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OTAVALO, ECUADOR

Women religious, indigenous peoples in solidarity on nature's rights

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At the Global Rights of Nature summit, Vandana Shiva, an internationally renowned physicist and environmental activist, led the ritual Thursday on our last morning in Otavalo, sharing some of India’s poems and hymns to Mother Earth. One began, “Whatever, I dig of you, O Earth, may that grow quickly upon you.”

Indigenous peoples work to save land from extinction

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The sun was beginning to cut the chill of the Andean morning when the group gathered around a fountain in an outdoor courtyard. This is how the summit of the Global Alliance for the Rights of Nature  began, with Tai Ta Carlos, an elder from this territory, leading a ceremony of thanksgiving to Pachamama, Mother Earth, for the life that sustains us.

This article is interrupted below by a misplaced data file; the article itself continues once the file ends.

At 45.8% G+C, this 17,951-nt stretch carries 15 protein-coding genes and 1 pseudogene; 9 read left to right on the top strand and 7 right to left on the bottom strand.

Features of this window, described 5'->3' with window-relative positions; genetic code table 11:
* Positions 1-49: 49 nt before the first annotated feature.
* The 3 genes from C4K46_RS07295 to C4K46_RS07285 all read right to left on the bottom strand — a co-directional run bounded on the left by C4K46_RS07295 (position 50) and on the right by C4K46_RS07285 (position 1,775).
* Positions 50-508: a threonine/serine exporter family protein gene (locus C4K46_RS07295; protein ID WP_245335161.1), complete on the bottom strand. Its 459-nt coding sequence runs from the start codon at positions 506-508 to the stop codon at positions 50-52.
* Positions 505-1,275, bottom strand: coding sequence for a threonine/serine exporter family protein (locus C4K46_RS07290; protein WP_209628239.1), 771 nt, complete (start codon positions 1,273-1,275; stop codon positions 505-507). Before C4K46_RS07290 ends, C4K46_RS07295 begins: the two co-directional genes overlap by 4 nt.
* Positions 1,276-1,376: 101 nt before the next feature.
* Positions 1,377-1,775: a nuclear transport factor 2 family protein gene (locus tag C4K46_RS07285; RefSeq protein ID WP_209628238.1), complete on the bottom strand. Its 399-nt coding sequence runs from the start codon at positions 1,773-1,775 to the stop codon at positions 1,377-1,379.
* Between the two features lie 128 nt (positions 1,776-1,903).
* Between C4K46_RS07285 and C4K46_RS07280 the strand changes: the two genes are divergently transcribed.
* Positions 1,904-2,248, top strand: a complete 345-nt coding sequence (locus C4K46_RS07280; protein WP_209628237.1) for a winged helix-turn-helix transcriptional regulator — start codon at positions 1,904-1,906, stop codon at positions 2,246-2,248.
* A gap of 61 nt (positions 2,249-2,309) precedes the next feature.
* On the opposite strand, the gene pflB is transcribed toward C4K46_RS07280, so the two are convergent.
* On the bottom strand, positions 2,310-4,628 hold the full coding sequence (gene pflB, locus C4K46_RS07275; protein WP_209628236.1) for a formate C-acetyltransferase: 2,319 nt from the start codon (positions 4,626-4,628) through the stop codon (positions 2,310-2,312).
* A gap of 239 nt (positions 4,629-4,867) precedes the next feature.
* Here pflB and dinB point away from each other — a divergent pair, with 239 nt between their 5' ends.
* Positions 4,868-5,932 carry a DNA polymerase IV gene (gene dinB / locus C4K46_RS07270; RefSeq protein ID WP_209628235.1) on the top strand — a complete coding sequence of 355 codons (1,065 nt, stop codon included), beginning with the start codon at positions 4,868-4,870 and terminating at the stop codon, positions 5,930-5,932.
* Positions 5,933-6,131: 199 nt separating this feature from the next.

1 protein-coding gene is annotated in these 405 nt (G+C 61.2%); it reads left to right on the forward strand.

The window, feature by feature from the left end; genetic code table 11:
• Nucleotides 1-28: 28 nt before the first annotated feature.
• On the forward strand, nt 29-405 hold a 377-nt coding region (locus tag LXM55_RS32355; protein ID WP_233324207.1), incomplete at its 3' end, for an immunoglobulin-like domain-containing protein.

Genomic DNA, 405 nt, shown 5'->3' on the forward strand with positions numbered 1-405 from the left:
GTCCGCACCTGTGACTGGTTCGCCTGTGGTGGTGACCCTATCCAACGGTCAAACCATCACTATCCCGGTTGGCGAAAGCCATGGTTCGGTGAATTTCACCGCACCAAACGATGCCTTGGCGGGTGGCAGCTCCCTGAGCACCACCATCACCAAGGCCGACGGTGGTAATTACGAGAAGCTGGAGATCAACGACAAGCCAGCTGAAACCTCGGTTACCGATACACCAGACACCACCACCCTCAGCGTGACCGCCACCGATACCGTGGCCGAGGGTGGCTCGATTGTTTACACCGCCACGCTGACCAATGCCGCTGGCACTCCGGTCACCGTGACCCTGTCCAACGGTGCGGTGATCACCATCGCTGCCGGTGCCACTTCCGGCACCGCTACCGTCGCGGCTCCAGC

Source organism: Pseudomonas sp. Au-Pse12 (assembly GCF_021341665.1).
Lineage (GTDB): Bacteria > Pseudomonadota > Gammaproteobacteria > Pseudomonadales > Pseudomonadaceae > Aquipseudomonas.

Speaking of the damage we are doing to Earth, he said, “We must recognize that we are part of the natural world.”

Road to 'rights of nature' summit passes Earth's midpoint

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We traveled three hours by bus northeast from Quito, Ecuador, climbing winding roads up the highlands of the Andes Mountains, past craggy canyons, hillside farms and village settlements. Our destination was Otavalo, at the foot of the Imbabura volcano, where we joined nearly 50 leaders of the emergent “rights of nature” movement for a four-day global summit.

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July 18-31, 2014

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